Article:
__text_start = .;
    .text : {
    . = ALIGN(4096); /* align to page size */
    __text_end = .;

The first line creates a __text_start symbol for the section. The second line opens a .text section for the output file which gets closed in the fifth line. Lines 3 and 4 declare what sections from the input files will be placed inside the output .text section. In our case ".text.boot" is to be placed first followed by the more general ".text". ".text.boot" is only used in boot.S and ensures that it ends up at the beginning of the kernel image. ".text" then contains all the remaining code. Any data added by the linker automatically increments the current addrress ("."). In line 6 we explicitly increment it so that it is aligned to a 4096 byte boundary (which is the page size for the RPi). And last line 7 creates a __text_end symbol so we know where the section ends.

What are the __text_start and __text_end for and why use page alignment? The 2 symbols can be used in the kernel source and the linker will then place the correct addresses into the binary. As an example the __bss_start and __bss_end are used in boot.S. But you can also use the symbols from C by declaring them extern first. While not required I made all sections aligned to page size. This later allows mapping them in the page tables with executable, read-only and read-write permissions without having to handle overlaps (2 sections in one page).

    __end = .;

After all sections are declared the __end symbol is created. If you ever want to know how large your kernel is at runtime you can use __start and __end to find out.

With these components you can now actually build the final kernel. We use the compiler as the linker as it allows it greater control over the link process. Note that if your kernel is written in C++, you should use the C++ compiler instead.

You can then link your kernel using:

arm-none-eabi-gcc -T linker.ld -o myos.elf -ffreestanding -O2 -nostdlib boot.o kernel.o
arm-none-eabi-objcopy myos.elf -O binary myos.bin

Note: This kernel isn't currently linking with libgcc as Bare Bones is and this may be a mistake.

Booting the Kernel

In a few moments, you will see your kernel in action.

Testing your operating system (Real Hardware)

Do you still have the SD card with the original Raspbian image on it from when you where testing the hardware above? Great. So you already have a SD card with a boot partition and the required files. If not then download one of the original raspberry boot images and copy them to the SD card.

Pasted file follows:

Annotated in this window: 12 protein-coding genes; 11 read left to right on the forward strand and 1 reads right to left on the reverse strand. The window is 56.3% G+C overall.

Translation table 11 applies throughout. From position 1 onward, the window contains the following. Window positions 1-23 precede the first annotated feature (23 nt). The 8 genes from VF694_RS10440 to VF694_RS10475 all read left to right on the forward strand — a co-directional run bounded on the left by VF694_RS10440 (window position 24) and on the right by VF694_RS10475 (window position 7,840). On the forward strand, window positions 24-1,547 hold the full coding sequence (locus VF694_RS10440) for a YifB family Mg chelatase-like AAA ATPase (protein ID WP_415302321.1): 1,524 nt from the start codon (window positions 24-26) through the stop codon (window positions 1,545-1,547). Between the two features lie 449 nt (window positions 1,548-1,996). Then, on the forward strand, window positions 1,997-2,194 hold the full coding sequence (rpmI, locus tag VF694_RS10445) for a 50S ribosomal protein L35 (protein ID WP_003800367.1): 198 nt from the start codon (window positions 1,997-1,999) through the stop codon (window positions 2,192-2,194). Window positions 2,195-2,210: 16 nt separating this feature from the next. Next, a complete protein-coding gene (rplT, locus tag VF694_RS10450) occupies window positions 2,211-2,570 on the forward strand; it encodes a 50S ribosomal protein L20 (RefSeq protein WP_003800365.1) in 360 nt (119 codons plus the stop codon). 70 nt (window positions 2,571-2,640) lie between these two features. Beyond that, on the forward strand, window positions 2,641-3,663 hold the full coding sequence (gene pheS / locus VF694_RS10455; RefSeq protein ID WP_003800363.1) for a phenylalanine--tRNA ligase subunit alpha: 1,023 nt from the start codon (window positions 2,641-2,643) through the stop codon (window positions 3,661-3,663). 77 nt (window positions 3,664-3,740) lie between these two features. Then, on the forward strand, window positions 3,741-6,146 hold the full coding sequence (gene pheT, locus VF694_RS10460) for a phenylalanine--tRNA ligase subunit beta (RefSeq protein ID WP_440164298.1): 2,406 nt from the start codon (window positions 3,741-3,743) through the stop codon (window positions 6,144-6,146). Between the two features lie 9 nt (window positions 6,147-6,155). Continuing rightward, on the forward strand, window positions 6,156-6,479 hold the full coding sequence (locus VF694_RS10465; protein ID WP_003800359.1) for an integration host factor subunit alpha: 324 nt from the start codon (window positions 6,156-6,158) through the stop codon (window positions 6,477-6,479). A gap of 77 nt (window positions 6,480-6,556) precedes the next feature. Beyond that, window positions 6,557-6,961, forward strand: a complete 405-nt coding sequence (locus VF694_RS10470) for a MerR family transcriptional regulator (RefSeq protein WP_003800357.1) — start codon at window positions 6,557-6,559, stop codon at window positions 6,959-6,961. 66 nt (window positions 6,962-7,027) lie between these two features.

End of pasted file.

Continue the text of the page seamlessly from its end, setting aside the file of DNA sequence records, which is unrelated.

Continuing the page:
Now mount the first partition from the SD card and look at it:

bootcode.bin  fixup.dat     kernel.img            start.elf
cmdline.txt   fixup_cd.dat  kernel_cutdown.img    start_cd.elf
config.txt    issue.txt     kernel_emergency.img

Simplified when the RPi powers up the ARM cpu is halted and the GPU runs. The GPU loads the bootloader from ROM and executes it. That then finds the SD card and loads the bootcode.bin. The bootcode handles the config.txt and cmdline.txt (or does start.elf read that?) and then runs start.elf. start.elf loads the kernel.img and at last the ARM cpu is started running that kernel image.

So now we replace the original kernel.img with our own, umount, sync, stick the SD card into RPi and turn the power on. Your minicom should then show the following:

Hello World

Testing your operating system (QEMU)

QEMU supports emulating raspberry pi 2 with the machine type "raspi2". At the time of writing this feature is not available in most package managers but can be found in the latest qemu source found here: https://github.com/qemu/qemu

Check that your qemu install has qemu-system-arm and that it supports the option "-M raspi2". When testing in QEMU, be sure to use the raspi2 base addresses noted in the source code.

With qemu you do not need to objcopy the kernel into a plain binary; QEMU also supports ELF kernels:

$YOURINSTALLLOCATION/bin/qemu-system-arm -kernel kernel.elf -m 256 -M raspi2 -serial stdio

QEMU "raspi2" emulation may incorrectly load the kernel binaries at 0x10000 instead of 0x8000, so if you do not see any output, try adjusting the base address constant in the linker script.

See Also

External Links